Consider these economic differences.  Musical instruments costs a whole lotta money.  I know because my mom who was a struggling professional still wanted the best for me when she encouraged me to learn to play the piano.  It cost her a lot of money to give me piano lessons and even more money to get a piano for our home so that I wasn’t forced to go outside the home (in an inner city neighborhood that wasn’t completely safe for girls) to keep up with my daily practice.  When I ceased interest in continuing, she cried.  I had thought she had her own musical dreams, but I now have to consider the economic sacrifices that went into this as well.

This is a reality for many low-income people, and people of color in particular don’t always have access to money to develop their instrumental music skills. It’s why most black people are church-trained when it comes to music and why most of their musical skills rely on their very bodies – vocal music and dance – or, in the case of hip-hop, the remixing of available commercial music through record-spinning and other more affordable “instruments.”

This is why there is embedded in music and music skills a “class divide,” and since class issues in America are also racial, there’s a “race divide” as well. There’s also a “gender divide” since women are often pushed more into vocal music training, and musical instruments as a result are often associated with “guys.”

The allowance of musical instruments on Idol have shifted the gender and race balance in very subtle ways as a result.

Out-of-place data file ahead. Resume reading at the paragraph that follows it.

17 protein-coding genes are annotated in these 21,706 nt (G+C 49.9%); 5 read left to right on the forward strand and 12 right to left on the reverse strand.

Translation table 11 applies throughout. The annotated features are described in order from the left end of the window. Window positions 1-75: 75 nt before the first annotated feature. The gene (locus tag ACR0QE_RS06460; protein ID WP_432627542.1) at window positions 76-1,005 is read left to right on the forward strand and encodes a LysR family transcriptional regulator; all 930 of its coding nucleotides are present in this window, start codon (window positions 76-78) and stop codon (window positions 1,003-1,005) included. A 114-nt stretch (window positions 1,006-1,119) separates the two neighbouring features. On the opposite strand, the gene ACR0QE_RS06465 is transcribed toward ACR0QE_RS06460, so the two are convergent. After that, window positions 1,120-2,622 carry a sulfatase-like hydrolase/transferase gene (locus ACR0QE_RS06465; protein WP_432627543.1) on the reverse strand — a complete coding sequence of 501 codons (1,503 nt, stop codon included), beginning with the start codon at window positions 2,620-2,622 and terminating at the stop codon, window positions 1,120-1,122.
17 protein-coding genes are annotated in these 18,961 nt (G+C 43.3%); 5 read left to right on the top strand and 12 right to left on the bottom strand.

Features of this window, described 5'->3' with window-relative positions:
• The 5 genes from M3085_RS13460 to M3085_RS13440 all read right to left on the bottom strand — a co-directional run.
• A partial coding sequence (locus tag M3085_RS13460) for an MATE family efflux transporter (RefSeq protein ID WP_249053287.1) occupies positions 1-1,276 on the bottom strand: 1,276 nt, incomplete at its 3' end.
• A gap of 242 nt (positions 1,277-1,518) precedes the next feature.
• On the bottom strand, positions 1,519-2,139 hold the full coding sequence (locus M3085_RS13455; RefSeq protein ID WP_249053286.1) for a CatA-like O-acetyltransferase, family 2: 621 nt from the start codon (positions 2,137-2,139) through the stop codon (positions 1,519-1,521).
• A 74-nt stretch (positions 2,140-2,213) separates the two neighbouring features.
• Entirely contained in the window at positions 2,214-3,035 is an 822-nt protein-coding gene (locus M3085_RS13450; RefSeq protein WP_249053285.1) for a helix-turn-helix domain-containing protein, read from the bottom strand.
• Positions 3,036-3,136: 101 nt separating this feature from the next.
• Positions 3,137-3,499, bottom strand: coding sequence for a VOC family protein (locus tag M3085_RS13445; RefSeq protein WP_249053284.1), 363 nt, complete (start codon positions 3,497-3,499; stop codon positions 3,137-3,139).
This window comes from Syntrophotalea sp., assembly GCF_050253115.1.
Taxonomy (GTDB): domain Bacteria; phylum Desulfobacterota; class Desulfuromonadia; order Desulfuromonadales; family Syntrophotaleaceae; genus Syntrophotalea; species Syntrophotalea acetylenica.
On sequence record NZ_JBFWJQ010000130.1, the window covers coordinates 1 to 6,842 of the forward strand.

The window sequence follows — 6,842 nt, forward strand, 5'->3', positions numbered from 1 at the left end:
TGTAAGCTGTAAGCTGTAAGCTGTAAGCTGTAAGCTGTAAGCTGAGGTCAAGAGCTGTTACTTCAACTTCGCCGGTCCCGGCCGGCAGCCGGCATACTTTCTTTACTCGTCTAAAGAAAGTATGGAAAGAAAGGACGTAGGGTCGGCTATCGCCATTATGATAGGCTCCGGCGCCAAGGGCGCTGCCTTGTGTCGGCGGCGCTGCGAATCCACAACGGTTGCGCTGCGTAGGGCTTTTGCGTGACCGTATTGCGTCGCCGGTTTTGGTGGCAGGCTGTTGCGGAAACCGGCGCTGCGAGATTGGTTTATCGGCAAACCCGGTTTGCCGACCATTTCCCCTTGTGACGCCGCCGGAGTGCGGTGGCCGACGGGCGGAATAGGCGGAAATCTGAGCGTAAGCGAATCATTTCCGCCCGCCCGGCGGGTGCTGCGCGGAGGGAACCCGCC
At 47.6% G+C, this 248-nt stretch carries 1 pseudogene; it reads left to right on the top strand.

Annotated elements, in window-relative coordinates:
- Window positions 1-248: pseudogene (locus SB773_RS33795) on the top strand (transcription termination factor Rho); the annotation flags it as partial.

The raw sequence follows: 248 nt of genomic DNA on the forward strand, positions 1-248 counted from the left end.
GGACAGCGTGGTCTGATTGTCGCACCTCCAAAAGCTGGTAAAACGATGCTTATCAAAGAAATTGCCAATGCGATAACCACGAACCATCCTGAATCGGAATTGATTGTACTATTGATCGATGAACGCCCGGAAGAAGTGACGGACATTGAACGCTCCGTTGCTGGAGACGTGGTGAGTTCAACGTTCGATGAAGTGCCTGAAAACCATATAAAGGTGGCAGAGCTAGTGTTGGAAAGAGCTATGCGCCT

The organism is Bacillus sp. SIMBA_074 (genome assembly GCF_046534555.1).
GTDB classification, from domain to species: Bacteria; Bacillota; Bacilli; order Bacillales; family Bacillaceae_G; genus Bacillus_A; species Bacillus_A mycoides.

On the other hand, how America votes on Idol has no bearing on who shapes the music market after the show.  The bottom line is: when it comes to who’s still buying music traditionally, those demographics skew more heavily toward communities of color, who still don’t have the same levels of access to new technologies and who come from communities that value music and will support music.  It’s why the music industry routinely seeks out artists of color and those white artists who can appeal to those communities (why Justin Bieber’s handlers would give him a “swag coach,” a black R&B mentor like Usher, and various hip-hop artists to collaborate on his music).

That’s why white guys win on American Idol but don’t sell well in the music world.  The appearance of “vanilla” works on Idol, but if they want crossover success, they need a bit of “chocolate,” and since Soul Music has received a steady decline in interest among Idol voters, it’s going to be a hard sell all around.

As snarky and mean-spirited as Vote for the Worst is, at least the folks there get these politics, which is why they have fun promoting WGWG because they understand that the producers know WGWG isn’t “crossover” and why shows like The Voice and X-Factor still promote diversity.

Too bad David Archuleta’s “team” sought to push him in a more “inspirational” route (chosen after the phenomenal success of “Imagine”), because had he done more of his “Soul Man from Utah,” he would have kept the focus on vocals rather than give Cook the edge in seeming more “cool” with his guitar and rockified performances of soul music, and soul singing would still have had a chance to shine after Season 7.

Alas, it was not meant to be, and so, we’re kind of stuck with the same old type of winner, and I imagine Idol producers know they have to shake things up, because – in comparison to The Voice and X-Factor, which have given us winners of color – invariably, the media is going to bug them about why there is no more diversity in the winner’s circle (or why they seem to be attracting the kind of audiences that seem to not value diversity).

But the producers don’t get how race and gender work – both on the show and off the show.  If they had a clue, they would have already started looking for that woman or man of color who can sing like nobody’s business AND play a musical instrument.  In short, they need to find an Alicia Keys type.

Better still, a Fantasia who can play a guitar like Prince!

Does she exist? She probably does but wouldn’t dream of auditioning on Idol! 😛

But that’s the only way Idol will get a non-WGWG to win.  If they’re serious, they better start the search right now if they want a new game changer.